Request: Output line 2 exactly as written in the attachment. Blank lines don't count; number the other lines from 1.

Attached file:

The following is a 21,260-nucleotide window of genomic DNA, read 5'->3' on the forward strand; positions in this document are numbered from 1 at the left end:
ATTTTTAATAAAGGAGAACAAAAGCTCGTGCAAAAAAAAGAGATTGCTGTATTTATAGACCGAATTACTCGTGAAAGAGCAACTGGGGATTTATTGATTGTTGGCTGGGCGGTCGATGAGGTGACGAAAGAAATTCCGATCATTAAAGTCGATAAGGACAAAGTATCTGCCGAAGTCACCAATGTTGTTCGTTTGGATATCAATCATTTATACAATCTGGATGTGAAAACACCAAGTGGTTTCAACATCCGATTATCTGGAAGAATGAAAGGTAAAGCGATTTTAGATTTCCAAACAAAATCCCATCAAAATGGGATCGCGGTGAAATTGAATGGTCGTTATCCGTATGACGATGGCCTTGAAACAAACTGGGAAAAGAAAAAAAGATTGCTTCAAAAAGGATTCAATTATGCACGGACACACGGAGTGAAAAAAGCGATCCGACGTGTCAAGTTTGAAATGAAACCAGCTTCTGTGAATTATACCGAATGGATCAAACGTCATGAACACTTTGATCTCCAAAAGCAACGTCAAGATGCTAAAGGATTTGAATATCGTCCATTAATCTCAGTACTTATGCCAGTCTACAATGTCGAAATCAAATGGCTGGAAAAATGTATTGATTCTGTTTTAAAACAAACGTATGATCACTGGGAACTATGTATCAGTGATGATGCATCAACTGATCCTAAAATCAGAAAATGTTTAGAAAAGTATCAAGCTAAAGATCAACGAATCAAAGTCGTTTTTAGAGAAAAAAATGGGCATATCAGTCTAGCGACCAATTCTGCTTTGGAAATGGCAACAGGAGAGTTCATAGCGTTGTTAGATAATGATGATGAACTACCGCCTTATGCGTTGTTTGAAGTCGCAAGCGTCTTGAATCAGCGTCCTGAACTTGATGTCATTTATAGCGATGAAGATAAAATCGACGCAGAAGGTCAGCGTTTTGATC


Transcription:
ATTTTTAATAAAGGAGAACAAAAGCTCGTGCAAAAAAAAGAGATTGCTGTATTTATAGACCGAATTACTCGTGAAAGAGCAACTGGGGATTTATTGATTGTTGGCTGGGCGGTCGATGAGGTGACGAAAGAAATTCCGATCATTAAAGTCGATAAGGACAAAGTATCTGCCGAAGTCACCAATGTTGTTCGTTTGGATATCAATCATTTATACAATCTGGATGTGAAAACACCAAGTGGTTTCAACATCCGATTATCTGGAAGAATGAAAGGTAAAGCGATTTTAGATTTCCAAACAAAATCCCATCAAAATGGGATCGCGGTGAAATTGAATGGTCGTTATCCGTATGACGATGGCCTTGAAACAAACTGGGAAAAGAAAAAAAGATTGCTTCAAAAAGGATTCAATTATGCACGGACACACGGAGTGAAAAAAGCGATCCGACGTGTCAAGTTTGAAATGAAACCAGCTTCTGTGAATTATACCGAATGGATCAAACGTCATGAACACTTTGATCTCCAAAAGCAACGTCAAGATGCTAAAGGATTTGAATATCGTCCATTAATCTCAGTACTTATGCCAGTCTACAATGTCGAAATCAAATGGCTGGAAAAATGTATTGATTCTGTTTTAAAACAAACGTATGATCACTGGGAACTATGTATCAGTGATGATGCATCAACTGATCCTAAAATCAGAAAATGTTTAGAAAAGTATCAAGCTAAAGATCAACGAATCAAAGTCGTTTTTAGAGAAAAAAATGGGCATATCAGTCTAGCGACCAATTCTGCTTTGGAAATGGCAACAGGAGAGTTCATAGCGTTGTTAGATAATGATGATGAACTACCGCCTTATGCGTTGTTTGAAGTCGCAAGCGTCTTGAATCAGCGTCCTGAACTTGATGTCATTTATAGCGATGAAGATAAAATCGACGCAGAAGGTCAGCGTTTTGATC